Donald Trump has obtained the required 270 electoral votes to become president.
Although electors in dozens of states still have to vote, the electoral balloting in Texas put Trump over the majority threshold, according to a state-by-state tally by the Associated Press. Thirty-six of the state’s electors voted for Trump, one for John Kasich and one for Ron Paul.
The next, and last, official step in the electoral process is for Congress to count the votes. Under the procedure set out by the 12th Amendment to the Constitution, that formal process is scheduled for Jan. 6.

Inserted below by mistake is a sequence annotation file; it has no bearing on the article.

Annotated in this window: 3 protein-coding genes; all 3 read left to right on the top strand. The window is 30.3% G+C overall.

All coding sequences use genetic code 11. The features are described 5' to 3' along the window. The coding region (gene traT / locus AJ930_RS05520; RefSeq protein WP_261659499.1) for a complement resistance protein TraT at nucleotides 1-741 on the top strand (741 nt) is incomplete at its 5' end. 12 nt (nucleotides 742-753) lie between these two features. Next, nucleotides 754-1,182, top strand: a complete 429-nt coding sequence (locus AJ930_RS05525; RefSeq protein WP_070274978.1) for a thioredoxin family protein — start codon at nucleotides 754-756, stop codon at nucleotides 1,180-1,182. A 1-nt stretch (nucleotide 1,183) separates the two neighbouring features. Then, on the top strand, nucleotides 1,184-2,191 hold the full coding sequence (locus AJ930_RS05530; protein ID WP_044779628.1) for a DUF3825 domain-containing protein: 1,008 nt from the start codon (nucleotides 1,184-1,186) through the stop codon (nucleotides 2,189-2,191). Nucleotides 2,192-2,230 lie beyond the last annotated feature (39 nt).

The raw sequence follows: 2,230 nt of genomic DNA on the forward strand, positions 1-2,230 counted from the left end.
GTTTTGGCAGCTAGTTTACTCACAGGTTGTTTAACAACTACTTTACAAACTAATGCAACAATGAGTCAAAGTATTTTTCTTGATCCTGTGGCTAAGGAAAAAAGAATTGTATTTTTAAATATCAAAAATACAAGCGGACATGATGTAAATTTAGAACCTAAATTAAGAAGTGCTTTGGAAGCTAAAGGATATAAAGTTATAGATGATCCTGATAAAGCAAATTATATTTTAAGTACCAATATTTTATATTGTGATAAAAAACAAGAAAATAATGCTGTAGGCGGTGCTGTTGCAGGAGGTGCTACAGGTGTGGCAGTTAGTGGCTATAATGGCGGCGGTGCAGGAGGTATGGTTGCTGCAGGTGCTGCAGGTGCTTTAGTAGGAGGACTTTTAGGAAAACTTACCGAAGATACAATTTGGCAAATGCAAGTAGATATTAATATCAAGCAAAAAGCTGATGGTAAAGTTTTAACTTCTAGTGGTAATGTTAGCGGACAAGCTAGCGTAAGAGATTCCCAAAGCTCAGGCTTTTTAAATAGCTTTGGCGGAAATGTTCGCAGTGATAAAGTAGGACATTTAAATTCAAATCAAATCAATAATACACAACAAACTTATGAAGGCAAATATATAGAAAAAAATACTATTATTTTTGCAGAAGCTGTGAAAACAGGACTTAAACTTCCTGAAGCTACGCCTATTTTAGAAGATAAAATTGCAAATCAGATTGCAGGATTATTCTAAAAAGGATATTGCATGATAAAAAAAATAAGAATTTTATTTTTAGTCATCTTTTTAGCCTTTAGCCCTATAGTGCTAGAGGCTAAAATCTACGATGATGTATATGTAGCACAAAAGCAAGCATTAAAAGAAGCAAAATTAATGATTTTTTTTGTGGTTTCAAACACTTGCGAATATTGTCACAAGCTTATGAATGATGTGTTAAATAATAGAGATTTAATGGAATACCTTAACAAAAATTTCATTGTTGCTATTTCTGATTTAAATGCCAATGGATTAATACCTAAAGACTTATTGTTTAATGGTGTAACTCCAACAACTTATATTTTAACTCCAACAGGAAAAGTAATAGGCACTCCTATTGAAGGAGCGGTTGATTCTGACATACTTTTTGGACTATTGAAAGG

Some anti-Trump activists had hoped against hope that they could persuade electors in states that voted for Trump to defect, but their efforts were unsuccessful.
Electors are nearly all party loyalists. Additionally, they faced more than two centuries of tradition and, in some states, legal obligations that called for them to cast their ballots according to which candidate won the popular vote in their states. No defectors have ever changed the result of a presidential election.
Four electors today successfully defected in Washington state. Instead of voting for Hillary Clinton, who won the state’s popular vote, three electors voted for former secretary of State Colin Powell and one voted for Faith Spotted Eagle, an environmental activist. Electors in two other states who tried to vote against the state’s winner were replaced with alternates. There may be additional defections in the remaining states, but since Trump now has a majority of the electoral votes, those would not be enough to change the result.